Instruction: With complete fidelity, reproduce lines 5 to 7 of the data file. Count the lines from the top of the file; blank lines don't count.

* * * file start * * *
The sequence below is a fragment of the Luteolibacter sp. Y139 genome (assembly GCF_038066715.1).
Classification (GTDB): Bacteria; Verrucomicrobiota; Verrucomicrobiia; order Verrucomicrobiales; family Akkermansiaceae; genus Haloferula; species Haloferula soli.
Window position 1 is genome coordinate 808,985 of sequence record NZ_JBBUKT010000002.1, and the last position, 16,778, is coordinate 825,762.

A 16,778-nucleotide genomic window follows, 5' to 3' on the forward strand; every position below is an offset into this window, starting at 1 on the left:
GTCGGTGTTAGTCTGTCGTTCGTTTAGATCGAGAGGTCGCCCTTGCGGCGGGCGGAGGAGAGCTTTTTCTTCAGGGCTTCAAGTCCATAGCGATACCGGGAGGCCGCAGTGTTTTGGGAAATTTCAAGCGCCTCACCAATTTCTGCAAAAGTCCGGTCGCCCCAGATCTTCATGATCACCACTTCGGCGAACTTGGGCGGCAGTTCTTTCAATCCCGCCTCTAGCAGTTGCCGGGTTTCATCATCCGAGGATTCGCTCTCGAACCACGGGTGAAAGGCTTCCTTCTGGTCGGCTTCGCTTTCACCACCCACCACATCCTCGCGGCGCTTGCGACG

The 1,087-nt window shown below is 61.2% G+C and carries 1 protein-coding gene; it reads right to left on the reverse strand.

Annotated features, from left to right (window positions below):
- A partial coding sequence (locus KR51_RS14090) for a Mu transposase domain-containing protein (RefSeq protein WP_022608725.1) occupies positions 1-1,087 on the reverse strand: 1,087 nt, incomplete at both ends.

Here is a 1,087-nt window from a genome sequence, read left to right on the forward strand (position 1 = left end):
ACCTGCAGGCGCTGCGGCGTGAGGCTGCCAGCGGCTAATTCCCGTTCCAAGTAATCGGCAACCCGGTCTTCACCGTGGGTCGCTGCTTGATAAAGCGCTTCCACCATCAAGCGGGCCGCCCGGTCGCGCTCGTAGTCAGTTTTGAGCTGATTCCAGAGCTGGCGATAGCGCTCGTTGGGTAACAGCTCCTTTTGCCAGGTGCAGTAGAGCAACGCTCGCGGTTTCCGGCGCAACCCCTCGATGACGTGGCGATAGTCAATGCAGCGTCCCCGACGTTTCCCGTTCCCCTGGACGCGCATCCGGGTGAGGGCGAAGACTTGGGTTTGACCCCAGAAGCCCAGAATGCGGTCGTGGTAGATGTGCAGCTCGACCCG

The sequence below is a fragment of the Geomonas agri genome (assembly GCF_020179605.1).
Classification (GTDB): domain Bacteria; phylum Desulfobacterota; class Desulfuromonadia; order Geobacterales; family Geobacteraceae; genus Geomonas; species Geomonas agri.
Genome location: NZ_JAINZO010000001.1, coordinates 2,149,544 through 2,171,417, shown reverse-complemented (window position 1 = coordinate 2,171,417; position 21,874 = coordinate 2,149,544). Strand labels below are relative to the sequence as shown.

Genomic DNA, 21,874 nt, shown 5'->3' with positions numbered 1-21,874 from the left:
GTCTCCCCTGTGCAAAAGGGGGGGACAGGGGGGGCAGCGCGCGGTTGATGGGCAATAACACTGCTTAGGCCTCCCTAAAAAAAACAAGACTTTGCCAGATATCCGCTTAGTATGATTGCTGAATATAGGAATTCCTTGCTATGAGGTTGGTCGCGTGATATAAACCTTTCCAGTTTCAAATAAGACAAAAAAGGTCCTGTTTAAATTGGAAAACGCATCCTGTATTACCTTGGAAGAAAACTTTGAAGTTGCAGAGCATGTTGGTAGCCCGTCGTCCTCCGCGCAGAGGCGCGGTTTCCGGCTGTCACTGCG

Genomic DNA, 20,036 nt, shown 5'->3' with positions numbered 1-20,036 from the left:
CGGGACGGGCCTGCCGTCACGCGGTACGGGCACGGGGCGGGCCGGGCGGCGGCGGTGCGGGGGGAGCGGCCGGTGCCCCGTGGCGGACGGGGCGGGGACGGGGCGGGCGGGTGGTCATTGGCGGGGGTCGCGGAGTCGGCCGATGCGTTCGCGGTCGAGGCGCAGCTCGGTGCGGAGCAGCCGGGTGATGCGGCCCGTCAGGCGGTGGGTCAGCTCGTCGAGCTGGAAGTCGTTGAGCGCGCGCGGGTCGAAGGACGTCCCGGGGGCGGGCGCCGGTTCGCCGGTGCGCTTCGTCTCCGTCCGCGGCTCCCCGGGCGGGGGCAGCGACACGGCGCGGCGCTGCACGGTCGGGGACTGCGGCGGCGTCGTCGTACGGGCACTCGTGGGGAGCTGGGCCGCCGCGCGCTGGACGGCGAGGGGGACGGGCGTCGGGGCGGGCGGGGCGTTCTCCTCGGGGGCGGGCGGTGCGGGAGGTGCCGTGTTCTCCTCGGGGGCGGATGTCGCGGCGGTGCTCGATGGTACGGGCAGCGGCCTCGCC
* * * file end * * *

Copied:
GTCGGTGTTAGTCTGTCGTTCGTTTAGATCGAGAGGTCGCCCTTGCGGCGGGCGGAGGAGAGCTTTTTCTTCAGGGCTTCAAGTCCATAGCGATACCGGGAGGCCGCAGTGTTTTGGGAAATTTCAAGCGCCTCACCAATTTCTGCAAAAGTCCGGTCGCCCCAGATCTTCATGATCACCACTTCGGCGAACTTGGGCGGCAGTTCTTTCAATCCCGCCTCTAGCAGTTGCCGGGTTTCATCATCCGAGGATTCGCTCTCGAACCACGGGTGAAAGGCTTCCTTCTGGTCGGCTTCGCTTTCACCACCCACCACATCCTCGCGGCGCTTGCGACG

The 1,087-nt window shown below is 61.2% G+C and carries 1 protein-coding gene; it reads right to left on the reverse strand.

Annotated features, from left to right (window positions below):